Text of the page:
When: Thursday 23 September at 14.00
Where: Microsoft Teams - Online
Speaker: Jean-David Bodénan (Zurich)
Hosted by: Alexander Barrett
Understanding the behaviour of dust particles in the early Solar System is essential to understand how it evolved from a rotating cloud of dust and gas to the planetary system we know today. We designed the Timed Epstein Multi-Pressure-vessel at Low Accelerations (TEMPus VoLA) as three experiments to be carried out at low pressure in microgravity. With these experiments, we aim to better understand essential properties of dust in such an environment. In this presentation, we will show how a multi-disciplinary team of researchers were involved in the design and preparatory work, how the mission has been carried out, and share some of the early results that were obtained by our team.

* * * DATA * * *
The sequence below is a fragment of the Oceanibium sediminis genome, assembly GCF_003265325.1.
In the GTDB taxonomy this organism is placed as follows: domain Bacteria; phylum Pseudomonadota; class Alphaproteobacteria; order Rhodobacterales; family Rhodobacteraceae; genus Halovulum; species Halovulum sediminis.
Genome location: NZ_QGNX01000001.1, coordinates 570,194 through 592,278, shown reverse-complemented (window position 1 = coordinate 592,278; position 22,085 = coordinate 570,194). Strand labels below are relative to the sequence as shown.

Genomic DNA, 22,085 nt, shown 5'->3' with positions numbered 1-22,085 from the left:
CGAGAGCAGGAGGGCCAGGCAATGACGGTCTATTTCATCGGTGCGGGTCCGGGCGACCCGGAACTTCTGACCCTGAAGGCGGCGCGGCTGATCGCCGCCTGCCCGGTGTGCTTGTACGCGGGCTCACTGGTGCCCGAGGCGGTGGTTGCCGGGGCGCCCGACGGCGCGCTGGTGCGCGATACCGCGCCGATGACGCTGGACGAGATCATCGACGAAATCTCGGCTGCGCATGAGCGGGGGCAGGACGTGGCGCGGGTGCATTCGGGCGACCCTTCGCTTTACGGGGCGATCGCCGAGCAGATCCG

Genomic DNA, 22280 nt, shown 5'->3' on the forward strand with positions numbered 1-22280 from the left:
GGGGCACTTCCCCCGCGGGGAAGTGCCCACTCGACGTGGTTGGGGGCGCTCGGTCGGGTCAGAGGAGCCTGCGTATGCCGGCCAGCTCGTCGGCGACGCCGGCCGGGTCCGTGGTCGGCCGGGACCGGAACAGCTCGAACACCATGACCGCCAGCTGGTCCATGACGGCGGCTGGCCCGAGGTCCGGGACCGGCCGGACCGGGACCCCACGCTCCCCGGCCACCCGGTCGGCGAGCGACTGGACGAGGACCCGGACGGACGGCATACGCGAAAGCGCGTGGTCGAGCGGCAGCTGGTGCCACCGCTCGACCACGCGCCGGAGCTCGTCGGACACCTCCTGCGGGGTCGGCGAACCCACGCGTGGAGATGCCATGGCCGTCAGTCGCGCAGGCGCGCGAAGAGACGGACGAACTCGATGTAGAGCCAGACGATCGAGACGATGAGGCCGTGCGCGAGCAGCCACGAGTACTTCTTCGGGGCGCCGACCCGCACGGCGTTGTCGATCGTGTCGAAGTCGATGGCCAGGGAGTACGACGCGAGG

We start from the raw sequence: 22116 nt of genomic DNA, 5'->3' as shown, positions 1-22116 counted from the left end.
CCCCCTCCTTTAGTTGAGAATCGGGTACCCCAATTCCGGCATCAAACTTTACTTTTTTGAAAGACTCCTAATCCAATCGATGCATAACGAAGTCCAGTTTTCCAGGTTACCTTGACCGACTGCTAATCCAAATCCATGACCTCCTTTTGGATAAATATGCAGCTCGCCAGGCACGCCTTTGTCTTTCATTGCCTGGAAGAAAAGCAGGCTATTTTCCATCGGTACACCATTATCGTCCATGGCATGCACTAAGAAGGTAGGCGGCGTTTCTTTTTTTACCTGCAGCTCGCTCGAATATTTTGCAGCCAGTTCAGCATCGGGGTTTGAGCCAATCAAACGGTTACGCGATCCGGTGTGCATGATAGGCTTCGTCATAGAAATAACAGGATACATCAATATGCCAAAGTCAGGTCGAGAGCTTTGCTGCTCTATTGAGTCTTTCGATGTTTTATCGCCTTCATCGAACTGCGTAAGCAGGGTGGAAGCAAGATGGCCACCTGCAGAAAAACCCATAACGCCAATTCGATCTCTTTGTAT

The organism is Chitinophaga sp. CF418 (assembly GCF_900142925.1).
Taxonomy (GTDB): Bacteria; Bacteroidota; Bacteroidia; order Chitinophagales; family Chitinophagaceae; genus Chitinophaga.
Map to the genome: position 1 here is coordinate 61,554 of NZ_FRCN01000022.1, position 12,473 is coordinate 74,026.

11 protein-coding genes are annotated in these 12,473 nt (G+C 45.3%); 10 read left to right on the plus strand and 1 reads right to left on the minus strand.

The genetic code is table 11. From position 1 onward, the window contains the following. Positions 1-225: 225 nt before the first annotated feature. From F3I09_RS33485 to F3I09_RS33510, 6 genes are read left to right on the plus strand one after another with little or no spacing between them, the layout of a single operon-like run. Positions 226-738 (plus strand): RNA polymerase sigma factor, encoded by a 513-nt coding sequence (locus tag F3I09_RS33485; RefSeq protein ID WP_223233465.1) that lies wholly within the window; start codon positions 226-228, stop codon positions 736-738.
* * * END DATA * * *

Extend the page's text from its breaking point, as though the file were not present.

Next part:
I got my masters in Oceanic Geosciences in France in 2011, where I started working on meteorites during two internships. Afterwards, I moved to Milton Keynes for my PhD, studying O isotopes in refractory inclusions and their rims. In 2015, after completing my PhD, I moved on to doing my first Postdoc in Mainz (Germany). I continued working on refractory inclusions, especially the most refractory ones containing hibonite. In 2017, I started a new position as a NCCR (National Center for Competence in Research) PlanetS (pronounce the s as the letter itself “es”) postdoc fellow, working at the boundary between astrophysics and cosmochemistry, allowing me to work on several very interesting projects, including TEMPus VoLA.